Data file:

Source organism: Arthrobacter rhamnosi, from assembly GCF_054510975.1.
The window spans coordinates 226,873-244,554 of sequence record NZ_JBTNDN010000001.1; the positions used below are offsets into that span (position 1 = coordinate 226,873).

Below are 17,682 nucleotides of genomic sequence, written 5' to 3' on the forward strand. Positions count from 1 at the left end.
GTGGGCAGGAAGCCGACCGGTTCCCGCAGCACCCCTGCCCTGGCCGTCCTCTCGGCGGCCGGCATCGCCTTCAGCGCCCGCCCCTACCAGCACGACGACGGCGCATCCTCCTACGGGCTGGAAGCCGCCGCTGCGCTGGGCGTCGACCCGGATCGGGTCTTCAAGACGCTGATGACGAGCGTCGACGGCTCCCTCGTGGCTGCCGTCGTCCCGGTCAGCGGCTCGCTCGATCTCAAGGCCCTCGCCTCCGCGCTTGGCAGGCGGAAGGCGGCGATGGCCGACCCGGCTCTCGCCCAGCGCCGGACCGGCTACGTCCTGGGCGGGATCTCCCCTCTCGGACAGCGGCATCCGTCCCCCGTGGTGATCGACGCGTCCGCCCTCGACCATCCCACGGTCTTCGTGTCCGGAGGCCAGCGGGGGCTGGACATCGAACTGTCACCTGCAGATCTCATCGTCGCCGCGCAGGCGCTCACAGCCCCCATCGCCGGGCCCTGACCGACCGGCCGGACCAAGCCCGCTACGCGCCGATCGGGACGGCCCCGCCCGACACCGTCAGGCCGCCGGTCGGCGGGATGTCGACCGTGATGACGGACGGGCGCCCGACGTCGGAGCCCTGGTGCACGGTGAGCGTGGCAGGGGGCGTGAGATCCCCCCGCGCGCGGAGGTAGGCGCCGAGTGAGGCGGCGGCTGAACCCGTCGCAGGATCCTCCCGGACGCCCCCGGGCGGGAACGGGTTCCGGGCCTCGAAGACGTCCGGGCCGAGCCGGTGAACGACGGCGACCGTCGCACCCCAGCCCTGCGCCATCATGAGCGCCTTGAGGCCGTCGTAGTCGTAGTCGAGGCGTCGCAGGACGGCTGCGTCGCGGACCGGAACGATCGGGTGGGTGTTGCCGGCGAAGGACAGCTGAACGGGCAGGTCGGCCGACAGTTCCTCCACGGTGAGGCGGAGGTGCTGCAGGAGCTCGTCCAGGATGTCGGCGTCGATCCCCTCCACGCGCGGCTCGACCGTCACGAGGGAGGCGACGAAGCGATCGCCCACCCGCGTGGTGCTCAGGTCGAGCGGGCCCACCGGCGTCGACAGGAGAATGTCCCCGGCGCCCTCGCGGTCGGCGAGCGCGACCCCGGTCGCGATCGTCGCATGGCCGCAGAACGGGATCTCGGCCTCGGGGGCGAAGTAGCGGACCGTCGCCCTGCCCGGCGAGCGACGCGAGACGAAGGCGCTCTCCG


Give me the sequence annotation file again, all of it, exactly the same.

Source organism: Arthrobacter rhamnosi, from assembly GCF_054510975.1.
The window spans coordinates 226,873-244,554 of sequence record NZ_JBTNDN010000001.1; the positions used below are offsets into that span (position 1 = coordinate 226,873).

Below are 17,682 nucleotides of genomic sequence, written 5' to 3' on the forward strand. Positions count from 1 at the left end.
GTGGGCAGGAAGCCGACCGGTTCCCGCAGCACCCCTGCCCTGGCCGTCCTCTCGGCGGCCGGCATCGCCTTCAGCGCCCGCCCCTACCAGCACGACGACGGCGCATCCTCCTACGGGCTGGAAGCCGCCGCTGCGCTGGGCGTCGACCCGGATCGGGTCTTCAAGACGCTGATGACGAGCGTCGACGGCTCCCTCGTGGCTGCCGTCGTCCCGGTCAGCGGCTCGCTCGATCTCAAGGCCCTCGCCTCCGCGCTTGGCAGGCGGAAGGCGGCGATGGCCGACCCGGCTCTCGCCCAGCGCCGGACCGGCTACGTCCTGGGCGGGATCTCCCCTCTCGGACAGCGGCATCCGTCCCCCGTGGTGATCGACGCGTCCGCCCTCGACCATCCCACGGTCTTCGTGTCCGGAGGCCAGCGGGGGCTGGACATCGAACTGTCACCTGCAGATCTCATCGTCGCCGCGCAGGCGCTCACAGCCCCCATCGCCGGGCCCTGACCGACCGGCCGGACCAAGCCCGCTACGCGCCGATCGGGACGGCCCCGCCCGACACCGTCAGGCCGCCGGTCGGCGGGATGTCGACCGTGATGACGGACGGGCGCCCGACGTCGGAGCCCTGGTGCACGGTGAGCGTGGCAGGGGGCGTGAGATCCCCCCGCGCGCGGAGGTAGGCGCCGAGTGAGGCGGCGGCTGAACCCGTCGCAGGATCCTCCCGGACGCCCCCGGGCGGGAACGGGTTCCGGGCCTCGAAGACGTCCGGGCCGAGCCGGTGAACGACGGCGACCGTCGCACCCCAGCCCTGCGCCATCATGAGCGCCTTGAGGCCGTCGTAGTCGTAGTCGAGGCGTCGCAGGACGGCTGCGTCGCGGACCGGAACGATCGGGTGGGTGTTGCCGGCGAAGGACAGCTGAACGGGCAGGTCGGCCGACAGTTCCTCCACGGTGAGGCGGAGGTGCTGCAGGAGCTCGTCCAGGATGTCGGCGTCGATCCCCTCCACGCGCGGCTCGACCGTCACGAGGGAGGCGACGAAGCGATCGCCCACCCGCGTGGTGCTCAGGTCGAGCGGGCCCACCGGCGTCGACAGGAGAATGTCCCCGGCGCCCTCGCGGTCGGCGAGCGCGACCCCGGTCGCGATCGTCGCATGGCCGCAGAACGGGATCTCGGCCTCGGGGGCGAAGTAGCGGACCGTCGCCCTGCCCGGCGAGCGACGCGAGACGAAGGCGCTCTCCG